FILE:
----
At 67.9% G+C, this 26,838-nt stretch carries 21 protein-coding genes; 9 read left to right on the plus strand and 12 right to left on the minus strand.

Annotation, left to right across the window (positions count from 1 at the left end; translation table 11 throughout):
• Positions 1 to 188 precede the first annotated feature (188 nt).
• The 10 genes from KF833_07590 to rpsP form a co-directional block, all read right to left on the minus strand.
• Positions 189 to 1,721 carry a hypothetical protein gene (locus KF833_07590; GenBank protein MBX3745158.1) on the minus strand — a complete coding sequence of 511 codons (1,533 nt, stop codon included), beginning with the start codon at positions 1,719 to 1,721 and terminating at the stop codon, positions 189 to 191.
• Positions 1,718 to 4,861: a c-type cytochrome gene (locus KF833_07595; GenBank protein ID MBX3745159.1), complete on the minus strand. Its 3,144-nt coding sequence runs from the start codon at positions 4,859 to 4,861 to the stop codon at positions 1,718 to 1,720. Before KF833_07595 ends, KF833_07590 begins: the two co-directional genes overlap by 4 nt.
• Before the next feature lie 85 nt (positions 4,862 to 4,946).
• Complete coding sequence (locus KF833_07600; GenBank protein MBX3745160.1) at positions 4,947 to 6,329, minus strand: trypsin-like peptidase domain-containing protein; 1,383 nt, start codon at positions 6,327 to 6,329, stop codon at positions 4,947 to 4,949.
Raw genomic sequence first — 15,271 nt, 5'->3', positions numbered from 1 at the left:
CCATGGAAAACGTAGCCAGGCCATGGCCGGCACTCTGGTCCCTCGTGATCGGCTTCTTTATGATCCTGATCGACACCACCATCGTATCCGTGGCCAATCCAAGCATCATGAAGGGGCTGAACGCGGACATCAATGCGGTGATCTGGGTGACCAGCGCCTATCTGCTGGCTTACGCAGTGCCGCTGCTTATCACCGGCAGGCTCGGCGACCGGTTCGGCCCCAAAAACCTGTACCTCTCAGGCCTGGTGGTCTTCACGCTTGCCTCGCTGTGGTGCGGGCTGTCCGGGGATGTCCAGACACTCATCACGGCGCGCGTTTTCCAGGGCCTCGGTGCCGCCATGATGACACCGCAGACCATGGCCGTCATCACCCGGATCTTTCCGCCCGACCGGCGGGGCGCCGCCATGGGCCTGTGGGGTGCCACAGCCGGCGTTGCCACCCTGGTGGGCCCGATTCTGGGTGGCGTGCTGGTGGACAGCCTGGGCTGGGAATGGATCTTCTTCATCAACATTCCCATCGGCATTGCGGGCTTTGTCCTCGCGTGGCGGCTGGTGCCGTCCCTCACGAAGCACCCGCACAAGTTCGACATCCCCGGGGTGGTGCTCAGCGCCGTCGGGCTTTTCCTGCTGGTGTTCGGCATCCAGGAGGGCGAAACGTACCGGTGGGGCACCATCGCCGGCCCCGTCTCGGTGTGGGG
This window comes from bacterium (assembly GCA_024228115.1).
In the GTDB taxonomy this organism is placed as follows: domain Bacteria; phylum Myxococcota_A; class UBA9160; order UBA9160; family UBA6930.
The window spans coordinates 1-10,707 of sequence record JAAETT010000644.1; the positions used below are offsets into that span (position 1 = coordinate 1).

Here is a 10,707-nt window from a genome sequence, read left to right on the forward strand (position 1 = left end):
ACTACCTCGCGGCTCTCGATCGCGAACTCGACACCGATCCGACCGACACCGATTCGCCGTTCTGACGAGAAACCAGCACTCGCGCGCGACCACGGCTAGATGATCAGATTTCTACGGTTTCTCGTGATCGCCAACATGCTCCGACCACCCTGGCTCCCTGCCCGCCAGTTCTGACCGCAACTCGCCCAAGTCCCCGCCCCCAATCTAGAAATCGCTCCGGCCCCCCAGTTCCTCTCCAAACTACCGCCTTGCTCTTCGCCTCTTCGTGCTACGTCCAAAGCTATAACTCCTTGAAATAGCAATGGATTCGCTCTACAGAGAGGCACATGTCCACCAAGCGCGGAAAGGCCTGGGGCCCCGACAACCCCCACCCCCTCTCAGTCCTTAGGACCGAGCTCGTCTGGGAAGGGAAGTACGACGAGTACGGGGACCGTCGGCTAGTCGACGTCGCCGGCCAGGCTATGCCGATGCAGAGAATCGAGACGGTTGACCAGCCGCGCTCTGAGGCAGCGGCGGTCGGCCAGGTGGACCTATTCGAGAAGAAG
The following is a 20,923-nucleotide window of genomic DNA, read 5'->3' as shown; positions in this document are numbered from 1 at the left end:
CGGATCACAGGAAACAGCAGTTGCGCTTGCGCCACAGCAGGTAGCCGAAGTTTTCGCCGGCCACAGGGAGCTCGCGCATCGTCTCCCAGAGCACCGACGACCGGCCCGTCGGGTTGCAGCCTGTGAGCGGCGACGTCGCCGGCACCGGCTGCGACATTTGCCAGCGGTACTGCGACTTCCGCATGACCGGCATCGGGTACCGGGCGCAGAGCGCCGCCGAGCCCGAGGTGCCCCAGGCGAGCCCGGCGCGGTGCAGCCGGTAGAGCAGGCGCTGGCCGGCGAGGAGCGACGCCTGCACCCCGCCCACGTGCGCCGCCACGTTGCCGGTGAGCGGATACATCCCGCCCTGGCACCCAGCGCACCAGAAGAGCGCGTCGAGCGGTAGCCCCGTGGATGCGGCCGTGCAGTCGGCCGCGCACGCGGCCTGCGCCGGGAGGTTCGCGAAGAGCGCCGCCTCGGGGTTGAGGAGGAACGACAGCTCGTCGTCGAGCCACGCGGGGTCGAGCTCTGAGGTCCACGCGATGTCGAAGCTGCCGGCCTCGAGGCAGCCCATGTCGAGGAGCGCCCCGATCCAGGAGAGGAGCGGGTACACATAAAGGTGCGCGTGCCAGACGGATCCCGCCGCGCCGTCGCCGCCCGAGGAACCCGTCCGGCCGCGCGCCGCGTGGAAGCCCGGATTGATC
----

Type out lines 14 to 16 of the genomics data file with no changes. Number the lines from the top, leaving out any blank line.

Here is a 10,707-nt window from a genome sequence, read left to right on the forward strand (position 1 = left end):
ACTACCTCGCGGCTCTCGATCGCGAACTCGACACCGATCCGACCGACACCGATTCGCCGTTCTGACGAGAAACCAGCACTCGCGCGCGACCACGGCTAGATGATCAGATTTCTACGGTTTCTCGTGATCGCCAACATGCTCCGACCACCCTGGCTCCCTGCCCGCCAGTTCTGACCGCAACTCGCCCAAGTCCCCGCCCCCAATCTAGAAATCGCTCCGGCCCCCCAGTTCCTCTCCAAACTACCGCCTTGCTCTTCGCCTCTTCGTGCTACGTCCAAAGCTATAACTCCTTGAAATAGCAATGGATTCGCTCTACAGAGAGGCACATGTCCACCAAGCGCGGAAAGGCCTGGGGCCCCGACAACCCCCACCCCCTCTCAGTCCTTAGGACCGAGCTCGTCTGGGAAGGGAAGTACGACGAGTACGGGGACCGTCGGCTAGTCGACGTCGCCGGCCAGGCTATGCCGATGCAGAGAATCGAGACGGTTGACCAGCCGCGCTCTGAGGCAGCGGCGGTCGGCCAGGTGGACCTATTCGAGAAGAAG
The following is a 20,923-nucleotide window of genomic DNA, read 5'->3' as shown; positions in this document are numbered from 1 at the left end: